MULOSIGE is excited to announce that we will be running the Multilingual London Festival. This festival celebrates the diversity of languages being spoken in London and examines how different languages interact with each other.
Scheherezade Cultural events are part of the MULOSIGE Libraries project, which aims to fill London libraries with multilingual books and discussions! All events are free and everyone is welcome to attend. Dr Itzea Goikolea introducing the Arabic Collection at the N4 Library . MULOSIGE is working closely with the Council of
MULOSIGE is organising the conference "Oral Traditions in World Literature" on the 17 - 18th December 2019. Read the conference abstracts below. Oral Traditions in World Literature Image used with permission from ethiopiareads.org In this conference, we argue that oral traditions are a vital component of world literature, and not
Dr Assefa (aka Asafa) Tefera Dibaba is a poet, educator and researcher. He is the author of anthologies of poems in English and Oromo including: Anaany’aa (1998, 2006), Edas-Edanas (1997), Finfi (Ilyaada) (2014), Decorous Decorum (2006), and The Hug (2011), and has published works of prose including Danaa (2000), Eela (2009), Theorizing the Present
Orature plays a determinant role in literary expression around the world, but unwritten verbal arts have been explicitly excluded from definitions of world literature. Watch the recording from the roundtable on Contemporary Oral African Traditions to learn more about orature's place in world literature.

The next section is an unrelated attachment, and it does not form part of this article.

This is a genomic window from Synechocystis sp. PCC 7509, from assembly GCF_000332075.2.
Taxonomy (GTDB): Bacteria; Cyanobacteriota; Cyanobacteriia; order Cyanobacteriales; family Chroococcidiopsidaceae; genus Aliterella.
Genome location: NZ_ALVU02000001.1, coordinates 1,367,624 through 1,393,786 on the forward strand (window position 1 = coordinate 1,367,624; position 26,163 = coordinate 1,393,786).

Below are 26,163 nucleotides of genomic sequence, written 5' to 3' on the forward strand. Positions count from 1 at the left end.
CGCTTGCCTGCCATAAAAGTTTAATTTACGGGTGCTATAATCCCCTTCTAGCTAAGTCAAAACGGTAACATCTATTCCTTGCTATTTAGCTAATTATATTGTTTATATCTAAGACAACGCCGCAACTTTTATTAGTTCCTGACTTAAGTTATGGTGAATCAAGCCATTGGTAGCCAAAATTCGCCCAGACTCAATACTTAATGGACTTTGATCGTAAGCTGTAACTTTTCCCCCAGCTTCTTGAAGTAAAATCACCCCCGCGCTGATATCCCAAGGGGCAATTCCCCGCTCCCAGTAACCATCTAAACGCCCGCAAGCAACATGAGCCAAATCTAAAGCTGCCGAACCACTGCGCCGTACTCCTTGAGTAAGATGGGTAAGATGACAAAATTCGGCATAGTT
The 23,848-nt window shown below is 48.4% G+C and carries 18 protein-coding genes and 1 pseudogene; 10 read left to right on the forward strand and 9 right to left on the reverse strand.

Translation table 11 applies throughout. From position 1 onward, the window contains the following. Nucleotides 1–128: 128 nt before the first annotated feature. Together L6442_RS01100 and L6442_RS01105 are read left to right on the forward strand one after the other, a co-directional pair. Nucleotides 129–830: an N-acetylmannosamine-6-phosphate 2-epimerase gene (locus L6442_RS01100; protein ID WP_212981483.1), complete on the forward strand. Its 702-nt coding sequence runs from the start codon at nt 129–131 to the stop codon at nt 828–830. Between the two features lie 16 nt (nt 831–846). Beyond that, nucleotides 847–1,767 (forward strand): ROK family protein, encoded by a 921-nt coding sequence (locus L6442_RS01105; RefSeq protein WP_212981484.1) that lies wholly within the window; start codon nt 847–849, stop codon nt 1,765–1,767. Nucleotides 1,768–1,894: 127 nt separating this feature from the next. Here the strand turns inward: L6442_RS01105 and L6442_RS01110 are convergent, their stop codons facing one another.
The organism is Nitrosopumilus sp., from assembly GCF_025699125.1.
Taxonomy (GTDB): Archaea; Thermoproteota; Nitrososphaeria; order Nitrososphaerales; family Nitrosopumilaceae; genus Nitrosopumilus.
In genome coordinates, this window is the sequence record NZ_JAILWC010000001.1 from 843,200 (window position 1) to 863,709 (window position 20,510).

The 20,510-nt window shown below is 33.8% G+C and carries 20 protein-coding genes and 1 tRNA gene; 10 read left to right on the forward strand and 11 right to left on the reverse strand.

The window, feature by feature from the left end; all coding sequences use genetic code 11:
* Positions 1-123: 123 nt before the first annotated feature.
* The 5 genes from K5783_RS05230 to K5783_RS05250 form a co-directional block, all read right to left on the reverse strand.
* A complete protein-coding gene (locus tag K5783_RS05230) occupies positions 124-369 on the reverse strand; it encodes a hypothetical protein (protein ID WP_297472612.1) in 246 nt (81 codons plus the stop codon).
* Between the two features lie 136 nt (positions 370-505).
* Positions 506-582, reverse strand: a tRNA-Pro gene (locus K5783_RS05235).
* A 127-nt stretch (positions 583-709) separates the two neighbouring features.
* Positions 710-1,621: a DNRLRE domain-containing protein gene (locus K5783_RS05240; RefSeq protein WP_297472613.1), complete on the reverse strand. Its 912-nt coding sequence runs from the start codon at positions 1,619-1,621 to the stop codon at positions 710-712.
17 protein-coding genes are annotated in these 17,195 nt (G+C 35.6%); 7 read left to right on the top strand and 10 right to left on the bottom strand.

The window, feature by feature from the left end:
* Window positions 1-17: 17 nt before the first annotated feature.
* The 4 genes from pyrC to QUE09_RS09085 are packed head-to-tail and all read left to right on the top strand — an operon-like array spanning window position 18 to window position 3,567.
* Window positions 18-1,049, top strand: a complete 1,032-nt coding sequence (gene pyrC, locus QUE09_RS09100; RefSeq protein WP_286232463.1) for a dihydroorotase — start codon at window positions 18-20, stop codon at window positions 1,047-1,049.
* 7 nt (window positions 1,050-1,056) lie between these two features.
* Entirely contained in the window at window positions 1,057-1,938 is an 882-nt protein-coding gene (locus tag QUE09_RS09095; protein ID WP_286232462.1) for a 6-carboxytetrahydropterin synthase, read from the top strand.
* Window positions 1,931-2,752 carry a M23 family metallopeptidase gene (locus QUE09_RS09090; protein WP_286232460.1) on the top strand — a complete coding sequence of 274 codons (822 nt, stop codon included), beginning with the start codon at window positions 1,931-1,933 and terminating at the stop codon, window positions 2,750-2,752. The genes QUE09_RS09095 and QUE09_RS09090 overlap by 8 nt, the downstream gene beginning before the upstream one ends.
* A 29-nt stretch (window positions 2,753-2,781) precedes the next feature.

The MULOSIGE project (Multilingual Locals, Significant Geographies: SOAS University of London) is organising the conference Oral Traditions in World Literature on the 17-18 December 2019. This conference will take place at the Addis Regency Hotel, Addis Ababa (Ethiopia). You can read the conference abstracts here or explore the conference programme. Oral Traditions
Dr Claire Gallien lectures at the English Department of the University Paul Valéry Montpellier 3 and is member of the CNRS . She works on 17th-18th century orientalism, as well as contemporary Arab literatures in English and in translation. Her first book, L’Orient Anglais (Oxford, 2011), deals with the interactions between popular and scholarly